During lockdown, sales of Boy Smells surged by 1,500%, no doubt in part thanks to collaborations with Ganni and country musician Kacey Musgraves, the latter having sold out in a matter of minutes. The partnership, which comprised a candle named after one of the musician’s songs, Slow Burn, was born after the Grammy-winner messaged the brand on Instagram to rave about one of its scents. When Herman suggested partnering on a limited-edition collection, Musgraves jumped at the chance and so ensued a collaborative friendship with Boys Smells’ first genderful ambassador of sorts.
“The country music scene in America is very much a boy’s club - it’s very patriarchal, toxic masculinity, lots of Conservative values, but Kacey’s the opposite!” Herman expands. “She writes and produces her own music, she’s super liberal, she’s a woman paving her own way, so she is the definition of genderful! She is demanding to be noticed and to be respected the way she is, not the way she’s expected to be.”
It’s no coincidence that Boy Smells’ debut line of fine fragrances, which were co-created alongside Jérome Epinette, the nose behind some of Byredo and Vilhelm Parfumerie’s most beloved scents, will be launching in the UK during Pride month. The brand will be marking the occasion by launching a designated Pride capsule and donating $100,000 to The Trevor Project, America’s leading suicide prevention and crisis intervention organisation for LGBTQ+ youths, an act which Herman hopes “sets a precedent for what a meaningful contribution is irrelative to the size of your company that will properly support the company.” Among the queer luminaries starring in the brand’s Pride campaign are Kade Gottlieb, who gained notoriety after becoming the first trans man to compete on RuPaul’s Drag Race US and Leyna Bloom, the first openly trans model of colour to be featured in Vogue India.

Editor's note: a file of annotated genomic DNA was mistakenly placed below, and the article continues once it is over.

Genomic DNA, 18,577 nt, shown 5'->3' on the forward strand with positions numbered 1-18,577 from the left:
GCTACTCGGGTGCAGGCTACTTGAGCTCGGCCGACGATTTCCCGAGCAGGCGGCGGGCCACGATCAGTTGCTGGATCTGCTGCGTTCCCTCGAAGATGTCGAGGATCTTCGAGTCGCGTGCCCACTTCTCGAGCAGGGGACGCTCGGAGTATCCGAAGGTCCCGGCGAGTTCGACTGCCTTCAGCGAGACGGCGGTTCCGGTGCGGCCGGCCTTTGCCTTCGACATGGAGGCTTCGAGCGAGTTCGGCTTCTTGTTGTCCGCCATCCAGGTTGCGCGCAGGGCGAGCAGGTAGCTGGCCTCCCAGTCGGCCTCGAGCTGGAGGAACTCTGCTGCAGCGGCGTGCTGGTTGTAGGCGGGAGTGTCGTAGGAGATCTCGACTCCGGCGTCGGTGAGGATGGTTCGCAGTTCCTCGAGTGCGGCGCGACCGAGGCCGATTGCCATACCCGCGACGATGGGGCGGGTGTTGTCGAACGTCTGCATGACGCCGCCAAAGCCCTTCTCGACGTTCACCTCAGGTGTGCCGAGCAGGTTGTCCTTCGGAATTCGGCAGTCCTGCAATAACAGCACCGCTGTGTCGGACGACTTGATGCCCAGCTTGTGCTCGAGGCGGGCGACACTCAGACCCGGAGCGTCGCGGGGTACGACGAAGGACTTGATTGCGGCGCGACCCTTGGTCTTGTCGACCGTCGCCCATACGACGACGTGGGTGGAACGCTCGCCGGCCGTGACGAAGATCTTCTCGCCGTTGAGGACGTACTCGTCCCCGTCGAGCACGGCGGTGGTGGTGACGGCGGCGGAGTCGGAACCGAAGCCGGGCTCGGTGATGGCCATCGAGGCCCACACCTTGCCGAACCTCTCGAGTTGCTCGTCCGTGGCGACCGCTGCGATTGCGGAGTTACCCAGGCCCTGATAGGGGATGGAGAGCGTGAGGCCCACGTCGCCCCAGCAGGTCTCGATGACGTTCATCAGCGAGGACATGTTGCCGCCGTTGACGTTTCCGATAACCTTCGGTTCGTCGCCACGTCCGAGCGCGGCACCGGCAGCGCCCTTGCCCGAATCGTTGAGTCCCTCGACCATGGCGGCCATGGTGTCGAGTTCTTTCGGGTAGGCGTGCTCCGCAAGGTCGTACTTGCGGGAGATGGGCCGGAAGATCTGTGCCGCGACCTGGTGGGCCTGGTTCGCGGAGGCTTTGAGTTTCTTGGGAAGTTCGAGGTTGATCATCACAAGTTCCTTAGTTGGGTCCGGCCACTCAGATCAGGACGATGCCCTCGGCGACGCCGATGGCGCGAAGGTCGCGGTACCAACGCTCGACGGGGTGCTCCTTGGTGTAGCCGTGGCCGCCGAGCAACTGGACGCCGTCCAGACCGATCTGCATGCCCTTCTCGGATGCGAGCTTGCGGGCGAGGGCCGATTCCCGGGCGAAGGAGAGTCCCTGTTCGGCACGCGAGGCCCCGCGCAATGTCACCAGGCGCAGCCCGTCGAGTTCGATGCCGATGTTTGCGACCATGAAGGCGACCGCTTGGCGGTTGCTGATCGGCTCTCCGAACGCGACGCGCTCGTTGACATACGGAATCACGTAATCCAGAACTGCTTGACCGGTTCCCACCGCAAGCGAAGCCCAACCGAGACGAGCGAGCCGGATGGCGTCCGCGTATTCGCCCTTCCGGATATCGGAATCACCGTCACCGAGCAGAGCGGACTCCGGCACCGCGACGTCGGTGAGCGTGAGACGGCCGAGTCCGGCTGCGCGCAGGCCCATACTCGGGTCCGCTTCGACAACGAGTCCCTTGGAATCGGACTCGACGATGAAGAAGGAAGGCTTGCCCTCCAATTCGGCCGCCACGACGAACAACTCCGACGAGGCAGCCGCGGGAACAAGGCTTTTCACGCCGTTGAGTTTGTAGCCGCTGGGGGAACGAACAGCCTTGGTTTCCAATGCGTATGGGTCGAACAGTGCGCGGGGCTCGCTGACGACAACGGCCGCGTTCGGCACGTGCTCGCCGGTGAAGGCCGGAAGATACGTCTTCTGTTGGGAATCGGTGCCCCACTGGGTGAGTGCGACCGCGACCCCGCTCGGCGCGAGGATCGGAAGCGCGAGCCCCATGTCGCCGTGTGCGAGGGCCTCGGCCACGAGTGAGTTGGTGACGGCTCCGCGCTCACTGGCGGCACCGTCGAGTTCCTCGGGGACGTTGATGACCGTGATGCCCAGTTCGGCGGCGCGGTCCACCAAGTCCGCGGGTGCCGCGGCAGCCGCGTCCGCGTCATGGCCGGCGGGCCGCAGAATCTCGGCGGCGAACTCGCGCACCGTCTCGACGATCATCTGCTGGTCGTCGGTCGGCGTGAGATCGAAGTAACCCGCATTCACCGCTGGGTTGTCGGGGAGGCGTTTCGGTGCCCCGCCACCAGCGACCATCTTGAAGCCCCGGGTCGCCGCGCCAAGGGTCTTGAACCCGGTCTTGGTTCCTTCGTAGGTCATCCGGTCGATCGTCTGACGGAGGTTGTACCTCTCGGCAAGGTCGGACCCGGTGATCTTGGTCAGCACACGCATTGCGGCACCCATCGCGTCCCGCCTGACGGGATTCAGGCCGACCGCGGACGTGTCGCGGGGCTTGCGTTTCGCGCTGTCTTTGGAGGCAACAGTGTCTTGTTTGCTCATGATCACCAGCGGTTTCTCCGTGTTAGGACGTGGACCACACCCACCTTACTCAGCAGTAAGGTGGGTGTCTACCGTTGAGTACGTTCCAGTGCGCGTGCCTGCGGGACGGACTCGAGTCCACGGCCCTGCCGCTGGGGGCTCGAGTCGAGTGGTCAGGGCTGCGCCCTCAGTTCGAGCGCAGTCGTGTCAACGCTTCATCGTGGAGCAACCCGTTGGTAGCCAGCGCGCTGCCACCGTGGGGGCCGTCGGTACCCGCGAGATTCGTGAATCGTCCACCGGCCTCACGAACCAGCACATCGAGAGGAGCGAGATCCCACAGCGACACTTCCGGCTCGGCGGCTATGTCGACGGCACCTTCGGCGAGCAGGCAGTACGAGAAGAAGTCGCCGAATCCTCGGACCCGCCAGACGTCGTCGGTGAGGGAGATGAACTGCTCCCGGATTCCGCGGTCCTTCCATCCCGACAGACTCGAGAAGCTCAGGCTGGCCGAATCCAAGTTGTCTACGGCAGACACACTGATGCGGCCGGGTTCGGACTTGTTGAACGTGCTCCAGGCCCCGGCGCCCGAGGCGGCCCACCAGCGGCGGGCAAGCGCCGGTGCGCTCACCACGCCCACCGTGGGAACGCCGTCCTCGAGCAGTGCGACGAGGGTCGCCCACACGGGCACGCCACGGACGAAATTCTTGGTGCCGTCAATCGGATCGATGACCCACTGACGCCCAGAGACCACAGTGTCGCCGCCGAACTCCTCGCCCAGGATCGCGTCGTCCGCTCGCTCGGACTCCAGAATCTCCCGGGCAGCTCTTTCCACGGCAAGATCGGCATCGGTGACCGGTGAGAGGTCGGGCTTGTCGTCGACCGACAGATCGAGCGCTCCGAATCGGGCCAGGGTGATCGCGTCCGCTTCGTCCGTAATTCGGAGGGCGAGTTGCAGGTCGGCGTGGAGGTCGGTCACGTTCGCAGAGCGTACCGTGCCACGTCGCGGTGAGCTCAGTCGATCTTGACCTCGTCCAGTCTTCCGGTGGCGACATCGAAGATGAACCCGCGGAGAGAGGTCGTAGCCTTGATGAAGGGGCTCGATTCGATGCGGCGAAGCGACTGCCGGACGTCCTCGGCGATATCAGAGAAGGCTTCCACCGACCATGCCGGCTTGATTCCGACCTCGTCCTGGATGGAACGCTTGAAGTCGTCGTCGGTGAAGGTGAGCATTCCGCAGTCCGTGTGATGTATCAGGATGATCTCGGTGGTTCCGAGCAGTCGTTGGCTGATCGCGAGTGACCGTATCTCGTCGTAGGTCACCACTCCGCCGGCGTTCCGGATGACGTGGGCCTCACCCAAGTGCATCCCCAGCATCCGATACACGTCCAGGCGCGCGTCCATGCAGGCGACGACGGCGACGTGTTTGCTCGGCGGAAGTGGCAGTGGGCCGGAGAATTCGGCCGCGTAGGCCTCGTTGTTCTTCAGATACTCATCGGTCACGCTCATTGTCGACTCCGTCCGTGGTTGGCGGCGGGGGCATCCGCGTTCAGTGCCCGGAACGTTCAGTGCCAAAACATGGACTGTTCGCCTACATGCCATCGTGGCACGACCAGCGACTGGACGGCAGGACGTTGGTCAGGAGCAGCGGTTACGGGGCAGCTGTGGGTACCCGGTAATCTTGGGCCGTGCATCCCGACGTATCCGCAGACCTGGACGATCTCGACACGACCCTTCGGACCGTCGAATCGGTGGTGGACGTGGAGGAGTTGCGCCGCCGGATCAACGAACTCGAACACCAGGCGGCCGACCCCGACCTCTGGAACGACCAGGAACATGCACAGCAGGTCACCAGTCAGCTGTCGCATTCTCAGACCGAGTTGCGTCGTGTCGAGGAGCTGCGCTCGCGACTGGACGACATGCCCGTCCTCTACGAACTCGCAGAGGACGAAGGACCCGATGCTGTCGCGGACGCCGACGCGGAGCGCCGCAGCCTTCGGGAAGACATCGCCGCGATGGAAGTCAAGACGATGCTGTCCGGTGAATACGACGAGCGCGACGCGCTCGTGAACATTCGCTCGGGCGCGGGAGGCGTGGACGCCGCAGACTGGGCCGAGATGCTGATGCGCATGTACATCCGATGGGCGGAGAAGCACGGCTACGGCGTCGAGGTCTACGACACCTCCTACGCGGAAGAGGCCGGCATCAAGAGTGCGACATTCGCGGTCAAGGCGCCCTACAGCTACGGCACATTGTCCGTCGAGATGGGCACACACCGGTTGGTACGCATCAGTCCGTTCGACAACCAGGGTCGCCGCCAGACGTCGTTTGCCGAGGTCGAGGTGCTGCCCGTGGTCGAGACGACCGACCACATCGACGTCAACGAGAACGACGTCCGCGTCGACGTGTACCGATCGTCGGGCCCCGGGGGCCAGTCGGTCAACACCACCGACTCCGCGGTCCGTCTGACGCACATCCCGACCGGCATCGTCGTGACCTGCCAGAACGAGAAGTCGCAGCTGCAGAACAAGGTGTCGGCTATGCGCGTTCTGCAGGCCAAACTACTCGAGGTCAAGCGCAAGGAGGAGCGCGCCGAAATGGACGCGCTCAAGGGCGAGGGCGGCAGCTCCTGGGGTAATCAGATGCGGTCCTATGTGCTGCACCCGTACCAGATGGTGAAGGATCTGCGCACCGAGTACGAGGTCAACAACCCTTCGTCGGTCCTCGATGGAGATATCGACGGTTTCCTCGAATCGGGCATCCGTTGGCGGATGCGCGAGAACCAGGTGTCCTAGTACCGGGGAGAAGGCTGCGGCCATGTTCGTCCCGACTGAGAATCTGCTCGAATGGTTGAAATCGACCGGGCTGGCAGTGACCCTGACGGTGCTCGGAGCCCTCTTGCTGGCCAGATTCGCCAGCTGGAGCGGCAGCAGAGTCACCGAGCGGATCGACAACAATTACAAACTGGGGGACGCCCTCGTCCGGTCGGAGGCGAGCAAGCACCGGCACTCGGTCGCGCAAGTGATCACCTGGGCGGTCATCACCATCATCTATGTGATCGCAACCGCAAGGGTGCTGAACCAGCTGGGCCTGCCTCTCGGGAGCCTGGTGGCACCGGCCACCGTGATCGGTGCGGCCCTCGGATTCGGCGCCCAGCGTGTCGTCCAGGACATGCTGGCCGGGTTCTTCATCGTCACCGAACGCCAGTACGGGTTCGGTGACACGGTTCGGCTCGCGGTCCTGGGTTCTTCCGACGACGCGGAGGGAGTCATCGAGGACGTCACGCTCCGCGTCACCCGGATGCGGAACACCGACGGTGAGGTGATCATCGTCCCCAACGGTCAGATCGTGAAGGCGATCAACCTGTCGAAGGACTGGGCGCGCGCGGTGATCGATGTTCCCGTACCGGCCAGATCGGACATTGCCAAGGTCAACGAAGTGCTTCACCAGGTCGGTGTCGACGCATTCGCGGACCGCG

Indeed, it’s the embrace of queer culture and Herman and Kien’s identities that sets Boy Smells apart. “Boy Smells is a love letter to a little bit more vulnerable and younger version of myself,” Herman says. “I wish there had been queer brands like this that I could see and relate to at a younger age, one which represented the idea that identity is not a destination, but a journey.”
Yet despite the brand’s stratospheric success – another celebrity collaboration is in the works for later in the year, as well as plans to extend the Boy Smells lifestyle offering – Herman is the first to admit that prosperity doesn’t come without its challenges. “I’m not immune to doubt and insecurities,” he explains. “I mean, I’m flabbergasted by Boy Smells’ success! I never thought it would take off. But I actually think where we are culturally, in terms of the conversations we’re having about queerness and gender, is why Boy Smells is successful right now – I don’t know if it would be successful if we’d have done it three years earlier, or three years later.”
As the founders begin to properly harness the Boy Smells power they now wield, with a string of exciting launches plotted on the horizon, Herman is clear. “Self-exploration should be a life-long journey,” he muses. “Our tastes, our politics, our sexualities, it should always be an evolving dialogue with ourselves. And that’s very much the Boy Smells ethos.” Indeed, with Herman and Kien at the helm, the future looks not only bright, but genderful too.
Images: courtesy of Boy Smells.